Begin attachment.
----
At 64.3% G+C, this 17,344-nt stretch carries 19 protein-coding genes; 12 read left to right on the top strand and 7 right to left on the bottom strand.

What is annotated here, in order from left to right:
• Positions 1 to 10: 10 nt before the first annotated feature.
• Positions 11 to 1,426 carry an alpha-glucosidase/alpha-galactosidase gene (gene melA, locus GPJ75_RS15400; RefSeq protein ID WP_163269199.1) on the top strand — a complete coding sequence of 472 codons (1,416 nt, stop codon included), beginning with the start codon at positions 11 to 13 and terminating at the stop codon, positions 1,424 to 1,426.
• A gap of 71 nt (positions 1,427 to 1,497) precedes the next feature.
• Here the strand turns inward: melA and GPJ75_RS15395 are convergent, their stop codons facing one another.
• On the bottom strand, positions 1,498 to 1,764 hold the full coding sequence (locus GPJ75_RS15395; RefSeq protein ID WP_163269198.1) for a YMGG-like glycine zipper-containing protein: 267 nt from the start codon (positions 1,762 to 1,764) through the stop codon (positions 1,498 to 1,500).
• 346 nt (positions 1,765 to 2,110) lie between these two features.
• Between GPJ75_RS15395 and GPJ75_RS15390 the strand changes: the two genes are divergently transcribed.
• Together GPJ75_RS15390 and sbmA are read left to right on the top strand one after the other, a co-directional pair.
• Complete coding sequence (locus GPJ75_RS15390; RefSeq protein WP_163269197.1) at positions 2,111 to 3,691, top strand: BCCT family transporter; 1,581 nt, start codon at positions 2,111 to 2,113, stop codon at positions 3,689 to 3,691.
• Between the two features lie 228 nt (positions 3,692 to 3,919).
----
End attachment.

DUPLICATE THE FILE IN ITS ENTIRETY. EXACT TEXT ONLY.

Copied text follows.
At 64.3% G+C, this 17,344-nt stretch carries 19 protein-coding genes; 12 read left to right on the top strand and 7 right to left on the bottom strand.

What is annotated here, in order from left to right:
• Positions 1 to 10: 10 nt before the first annotated feature.
• Positions 11 to 1,426 carry an alpha-glucosidase/alpha-galactosidase gene (gene melA, locus GPJ75_RS15400; RefSeq protein ID WP_163269199.1) on the top strand — a complete coding sequence of 472 codons (1,416 nt, stop codon included), beginning with the start codon at positions 11 to 13 and terminating at the stop codon, positions 1,424 to 1,426.
• A gap of 71 nt (positions 1,427 to 1,497) precedes the next feature.
• Here the strand turns inward: melA and GPJ75_RS15395 are convergent, their stop codons facing one another.
• On the bottom strand, positions 1,498 to 1,764 hold the full coding sequence (locus GPJ75_RS15395; RefSeq protein ID WP_163269198.1) for a YMGG-like glycine zipper-containing protein: 267 nt from the start codon (positions 1,762 to 1,764) through the stop codon (positions 1,498 to 1,500).
• 346 nt (positions 1,765 to 2,110) lie between these two features.
• Between GPJ75_RS15395 and GPJ75_RS15390 the strand changes: the two genes are divergently transcribed.
• Together GPJ75_RS15390 and sbmA are read left to right on the top strand one after the other, a co-directional pair.
• Complete coding sequence (locus GPJ75_RS15390; RefSeq protein WP_163269197.1) at positions 2,111 to 3,691, top strand: BCCT family transporter; 1,581 nt, start codon at positions 2,111 to 2,113, stop codon at positions 3,689 to 3,691.
• Between the two features lie 228 nt (positions 3,692 to 3,919).